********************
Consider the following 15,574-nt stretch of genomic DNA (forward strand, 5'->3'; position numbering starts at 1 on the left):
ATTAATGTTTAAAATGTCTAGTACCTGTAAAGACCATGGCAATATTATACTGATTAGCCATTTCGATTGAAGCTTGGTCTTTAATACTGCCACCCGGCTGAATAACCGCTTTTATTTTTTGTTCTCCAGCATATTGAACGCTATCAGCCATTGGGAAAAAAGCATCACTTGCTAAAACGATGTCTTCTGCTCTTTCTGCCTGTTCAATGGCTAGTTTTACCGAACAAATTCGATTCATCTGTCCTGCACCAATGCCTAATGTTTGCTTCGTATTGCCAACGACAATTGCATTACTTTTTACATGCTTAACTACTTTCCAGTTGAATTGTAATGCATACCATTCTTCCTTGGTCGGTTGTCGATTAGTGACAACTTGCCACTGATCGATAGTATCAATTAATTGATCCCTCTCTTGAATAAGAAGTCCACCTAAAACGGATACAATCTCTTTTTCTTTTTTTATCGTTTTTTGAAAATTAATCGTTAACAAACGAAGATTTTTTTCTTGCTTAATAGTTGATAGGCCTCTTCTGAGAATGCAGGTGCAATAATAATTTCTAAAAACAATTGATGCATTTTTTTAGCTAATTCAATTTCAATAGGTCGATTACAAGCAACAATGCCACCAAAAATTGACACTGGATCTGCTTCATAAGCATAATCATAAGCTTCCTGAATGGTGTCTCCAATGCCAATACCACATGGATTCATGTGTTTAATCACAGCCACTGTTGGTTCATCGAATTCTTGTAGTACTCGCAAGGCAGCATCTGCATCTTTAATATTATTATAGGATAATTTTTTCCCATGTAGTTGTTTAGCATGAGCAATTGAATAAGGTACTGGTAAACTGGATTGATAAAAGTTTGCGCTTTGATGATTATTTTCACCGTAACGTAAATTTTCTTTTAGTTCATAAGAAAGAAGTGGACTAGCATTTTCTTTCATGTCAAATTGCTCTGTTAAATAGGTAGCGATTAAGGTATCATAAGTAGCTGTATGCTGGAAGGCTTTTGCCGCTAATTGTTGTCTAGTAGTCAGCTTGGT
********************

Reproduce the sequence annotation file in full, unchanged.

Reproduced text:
Consider the following 15,574-nt stretch of genomic DNA (forward strand, 5'->3'; position numbering starts at 1 on the left):
ATTAATGTTTAAAATGTCTAGTACCTGTAAAGACCATGGCAATATTATACTGATTAGCCATTTCGATTGAAGCTTGGTCTTTAATACTGCCACCCGGCTGAATAACCGCTTTTATTTTTTGTTCTCCAGCATATTGAACGCTATCAGCCATTGGGAAAAAAGCATCACTTGCTAAAACGATGTCTTCTGCTCTTTCTGCCTGTTCAATGGCTAGTTTTACCGAACAAATTCGATTCATCTGTCCTGCACCAATGCCTAATGTTTGCTTCGTATTGCCAACGACAATTGCATTACTTTTTACATGCTTAACTACTTTCCAGTTGAATTGTAATGCATACCATTCTTCCTTGGTCGGTTGTCGATTAGTGACAACTTGCCACTGATCGATAGTATCAATTAATTGATCCCTCTCTTGAATAAGAAGTCCACCTAAAACGGATACAATCTCTTTTTCTTTTTTTATCGTTTTTTGAAAATTAATCGTTAACAAACGAAGATTTTTTTCTTGCTTAATAGTTGATAGGCCTCTTCTGAGAATGCAGGTGCAATAATAATTTCTAAAAACAATTGATGCATTTTTTTAGCTAATTCAATTTCAATAGGTCGATTACAAGCAACAATGCCACCAAAAATTGACACTGGATCTGCTTCATAAGCATAATCATAAGCTTCCTGAATGGTGTCTCCAATGCCAATACCACATGGATTCATGTGTTTAATCACAGCCACTGTTGGTTCATCGAATTCTTGTAGTACTCGCAAGGCAGCATCTGCATCTTTAATATTATTATAGGATAATTTTTTCCCATGTAGTTGTTTAGCATGAGCAATTGAATAAGGTACTGGTAAACTGGATTGATAAAAGTTTGCGCTTTGATGATTATTTTCACCGTAACGTAAATTTTCTTTTAGTTCATAAGAAAGAAGTGGACTAGCATTTTCTTTCATGTCAAATTGCTCTGTTAAATAGGTAGCGATTAAGGTATCATAAGTAGCTGTATGCTGGAAGGCTTTTGCCGCTAATTGTTGTCTAGTAGTCAGCTTGGT